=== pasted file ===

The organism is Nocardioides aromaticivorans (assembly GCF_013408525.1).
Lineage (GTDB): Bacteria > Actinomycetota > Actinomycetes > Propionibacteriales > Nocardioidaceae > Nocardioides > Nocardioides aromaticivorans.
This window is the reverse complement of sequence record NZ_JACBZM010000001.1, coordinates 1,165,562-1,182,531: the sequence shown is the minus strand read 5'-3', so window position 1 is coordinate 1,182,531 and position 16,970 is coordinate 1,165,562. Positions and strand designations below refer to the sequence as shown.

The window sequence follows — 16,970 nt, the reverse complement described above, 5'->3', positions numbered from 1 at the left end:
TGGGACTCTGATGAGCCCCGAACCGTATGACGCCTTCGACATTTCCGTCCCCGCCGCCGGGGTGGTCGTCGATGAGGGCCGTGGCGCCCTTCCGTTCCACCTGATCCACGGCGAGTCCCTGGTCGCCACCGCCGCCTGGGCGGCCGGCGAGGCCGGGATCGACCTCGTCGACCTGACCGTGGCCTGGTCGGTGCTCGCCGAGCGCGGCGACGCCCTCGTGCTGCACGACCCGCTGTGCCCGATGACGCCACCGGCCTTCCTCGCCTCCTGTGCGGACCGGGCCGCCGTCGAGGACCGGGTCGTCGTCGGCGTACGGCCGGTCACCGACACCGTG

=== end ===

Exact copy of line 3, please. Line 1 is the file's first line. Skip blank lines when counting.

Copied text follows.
This window is the reverse complement of sequence record NZ_JACBZM010000001.1, coordinates 1,165,562-1,182,531: the sequence shown is the minus strand read 5'-3', so window position 1 is coordinate 1,182,531 and position 16,970 is coordinate 1,165,562. Positions and strand designations below refer to the sequence as shown.